The city of Perth in Western Australia is always changing.
It started as a collection of tents occupied by settlers from Britain who arrived in 1829. They lived at Boorloo on Wadjuk country alongside the original Noongar inhabitants, slowly transforming the place into the image of an English rural village many of them had been so desperate to leave behind.
This stage in the town of Perth’s progress (for it was not yet designated a city) lasted until about 1850 when the colony of which it was the capital was transformed into a penal settlement. It was Imperial Government money from London even more than the convict builders they sent, that transformed the village into a city, albeit a small one.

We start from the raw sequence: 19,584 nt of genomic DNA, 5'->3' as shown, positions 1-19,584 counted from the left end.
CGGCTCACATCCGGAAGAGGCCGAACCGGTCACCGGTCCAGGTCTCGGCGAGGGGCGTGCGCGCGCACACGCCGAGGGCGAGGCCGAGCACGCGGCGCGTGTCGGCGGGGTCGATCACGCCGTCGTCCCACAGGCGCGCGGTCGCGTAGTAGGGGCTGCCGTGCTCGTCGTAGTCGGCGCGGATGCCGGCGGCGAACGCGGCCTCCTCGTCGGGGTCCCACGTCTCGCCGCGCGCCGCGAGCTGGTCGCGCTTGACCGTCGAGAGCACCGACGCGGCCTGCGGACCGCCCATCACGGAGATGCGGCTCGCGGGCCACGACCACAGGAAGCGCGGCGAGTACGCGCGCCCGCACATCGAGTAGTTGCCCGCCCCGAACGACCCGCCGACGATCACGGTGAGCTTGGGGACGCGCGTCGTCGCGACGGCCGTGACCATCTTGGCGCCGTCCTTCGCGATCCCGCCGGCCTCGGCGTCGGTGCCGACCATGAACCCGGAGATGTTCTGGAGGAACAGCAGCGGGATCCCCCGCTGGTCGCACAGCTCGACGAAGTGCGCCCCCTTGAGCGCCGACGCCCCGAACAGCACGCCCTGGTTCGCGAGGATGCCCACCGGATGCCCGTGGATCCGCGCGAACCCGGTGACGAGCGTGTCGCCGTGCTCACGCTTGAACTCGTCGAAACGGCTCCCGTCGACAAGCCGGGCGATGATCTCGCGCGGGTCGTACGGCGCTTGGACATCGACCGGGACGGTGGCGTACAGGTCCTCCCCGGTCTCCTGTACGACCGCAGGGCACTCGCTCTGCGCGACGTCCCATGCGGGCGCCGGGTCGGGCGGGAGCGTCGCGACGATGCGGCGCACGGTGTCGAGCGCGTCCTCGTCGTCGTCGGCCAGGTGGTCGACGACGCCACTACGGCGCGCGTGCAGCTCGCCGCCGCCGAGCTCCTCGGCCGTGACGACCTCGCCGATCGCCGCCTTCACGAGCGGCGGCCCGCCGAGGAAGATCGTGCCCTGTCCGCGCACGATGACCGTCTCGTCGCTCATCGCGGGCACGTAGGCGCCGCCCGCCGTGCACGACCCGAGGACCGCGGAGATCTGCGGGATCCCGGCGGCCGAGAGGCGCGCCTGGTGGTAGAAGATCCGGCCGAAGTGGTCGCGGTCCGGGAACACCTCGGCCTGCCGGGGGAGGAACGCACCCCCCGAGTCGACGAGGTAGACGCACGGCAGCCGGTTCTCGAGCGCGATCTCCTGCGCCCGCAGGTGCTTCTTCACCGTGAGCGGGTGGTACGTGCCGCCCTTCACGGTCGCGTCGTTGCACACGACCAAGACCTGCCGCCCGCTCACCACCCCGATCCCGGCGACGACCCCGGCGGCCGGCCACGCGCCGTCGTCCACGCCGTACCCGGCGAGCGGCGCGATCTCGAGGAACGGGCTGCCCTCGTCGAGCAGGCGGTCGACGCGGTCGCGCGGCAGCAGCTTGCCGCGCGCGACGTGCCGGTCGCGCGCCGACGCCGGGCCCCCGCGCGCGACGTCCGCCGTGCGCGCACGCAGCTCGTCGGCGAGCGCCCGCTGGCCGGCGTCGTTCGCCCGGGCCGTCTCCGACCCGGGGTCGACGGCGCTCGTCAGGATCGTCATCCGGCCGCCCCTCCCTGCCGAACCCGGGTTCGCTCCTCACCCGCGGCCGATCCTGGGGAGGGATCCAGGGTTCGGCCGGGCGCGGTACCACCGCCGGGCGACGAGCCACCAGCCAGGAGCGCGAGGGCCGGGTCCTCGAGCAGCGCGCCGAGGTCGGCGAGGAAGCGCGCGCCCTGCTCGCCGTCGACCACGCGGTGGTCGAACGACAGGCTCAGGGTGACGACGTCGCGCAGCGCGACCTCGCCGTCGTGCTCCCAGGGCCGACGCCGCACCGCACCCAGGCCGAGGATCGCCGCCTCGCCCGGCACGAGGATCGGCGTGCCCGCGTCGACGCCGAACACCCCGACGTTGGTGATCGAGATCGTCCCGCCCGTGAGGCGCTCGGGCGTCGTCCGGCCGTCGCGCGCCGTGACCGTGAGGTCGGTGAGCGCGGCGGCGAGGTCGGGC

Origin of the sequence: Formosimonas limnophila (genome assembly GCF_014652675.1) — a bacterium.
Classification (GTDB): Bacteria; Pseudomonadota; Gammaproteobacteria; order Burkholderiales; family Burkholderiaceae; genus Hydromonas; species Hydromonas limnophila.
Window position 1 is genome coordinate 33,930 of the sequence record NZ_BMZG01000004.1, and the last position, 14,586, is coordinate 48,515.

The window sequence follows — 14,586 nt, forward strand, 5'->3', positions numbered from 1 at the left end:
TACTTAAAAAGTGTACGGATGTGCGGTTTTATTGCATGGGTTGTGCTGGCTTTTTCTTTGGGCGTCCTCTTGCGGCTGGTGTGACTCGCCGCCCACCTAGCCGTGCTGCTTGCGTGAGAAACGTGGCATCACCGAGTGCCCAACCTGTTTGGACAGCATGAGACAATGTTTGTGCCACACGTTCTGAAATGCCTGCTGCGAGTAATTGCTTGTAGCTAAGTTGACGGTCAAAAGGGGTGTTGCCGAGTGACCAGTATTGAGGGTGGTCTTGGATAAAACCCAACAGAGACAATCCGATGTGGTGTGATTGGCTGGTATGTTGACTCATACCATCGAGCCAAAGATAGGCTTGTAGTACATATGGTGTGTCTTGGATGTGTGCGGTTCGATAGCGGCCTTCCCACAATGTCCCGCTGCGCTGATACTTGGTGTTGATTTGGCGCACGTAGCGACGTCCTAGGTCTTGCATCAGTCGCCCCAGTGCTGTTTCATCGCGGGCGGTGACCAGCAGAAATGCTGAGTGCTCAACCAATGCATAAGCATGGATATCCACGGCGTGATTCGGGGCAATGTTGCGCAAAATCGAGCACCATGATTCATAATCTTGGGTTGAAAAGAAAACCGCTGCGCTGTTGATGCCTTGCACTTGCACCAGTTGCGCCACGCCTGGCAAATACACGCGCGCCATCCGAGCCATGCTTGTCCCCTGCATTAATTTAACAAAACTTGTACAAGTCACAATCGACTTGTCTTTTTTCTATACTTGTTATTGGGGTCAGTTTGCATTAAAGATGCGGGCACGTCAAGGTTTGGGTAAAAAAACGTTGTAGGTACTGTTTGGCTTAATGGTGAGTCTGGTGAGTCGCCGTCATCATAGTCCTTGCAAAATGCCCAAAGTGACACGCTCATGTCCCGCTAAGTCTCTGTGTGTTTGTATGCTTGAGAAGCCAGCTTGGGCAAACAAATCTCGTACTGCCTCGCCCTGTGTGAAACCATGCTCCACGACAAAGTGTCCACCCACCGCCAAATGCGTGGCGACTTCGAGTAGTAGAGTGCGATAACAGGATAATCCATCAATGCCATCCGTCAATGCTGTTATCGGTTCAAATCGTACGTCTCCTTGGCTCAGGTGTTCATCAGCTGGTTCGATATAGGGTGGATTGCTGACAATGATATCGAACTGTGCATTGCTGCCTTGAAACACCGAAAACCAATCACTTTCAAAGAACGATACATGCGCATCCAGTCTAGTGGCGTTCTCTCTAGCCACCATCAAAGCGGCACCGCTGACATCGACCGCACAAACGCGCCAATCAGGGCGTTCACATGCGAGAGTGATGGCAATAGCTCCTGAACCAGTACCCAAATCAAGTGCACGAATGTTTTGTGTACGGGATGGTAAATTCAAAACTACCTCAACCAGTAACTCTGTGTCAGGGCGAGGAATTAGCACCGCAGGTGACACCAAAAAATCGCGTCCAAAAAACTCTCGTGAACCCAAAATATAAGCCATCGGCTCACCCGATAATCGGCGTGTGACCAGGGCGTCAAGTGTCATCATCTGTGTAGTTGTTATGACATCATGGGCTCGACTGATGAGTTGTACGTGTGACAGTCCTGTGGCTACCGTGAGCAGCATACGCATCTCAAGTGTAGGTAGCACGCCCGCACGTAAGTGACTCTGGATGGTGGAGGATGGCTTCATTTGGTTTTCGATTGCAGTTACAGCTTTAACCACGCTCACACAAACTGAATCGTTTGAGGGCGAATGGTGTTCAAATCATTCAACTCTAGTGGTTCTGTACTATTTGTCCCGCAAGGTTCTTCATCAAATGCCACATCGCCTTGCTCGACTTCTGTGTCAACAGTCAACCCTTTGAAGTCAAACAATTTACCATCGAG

That small city was transformed during the 1890’s with the discovery of gold in the Western Australian colony’s hinterland. With a few notable exceptions, most of what had evolved gradually over previous four decades was abruptly replaced within a few short years. Modern Perth was born.
Perth before the gold
Post-goldrush era Perth has been transformed again and again in the years up to the present, but it is nostalgia for the city in its early to mid twentieth century phase that dominates most of today’s cultural remembrance of the past. Whether what exists today is better or worse than what was knocked down to make way for it, is a question for another site. Visualising the city of Perth from about 1850 – 1880 is the focus of the Perth before the Gold project.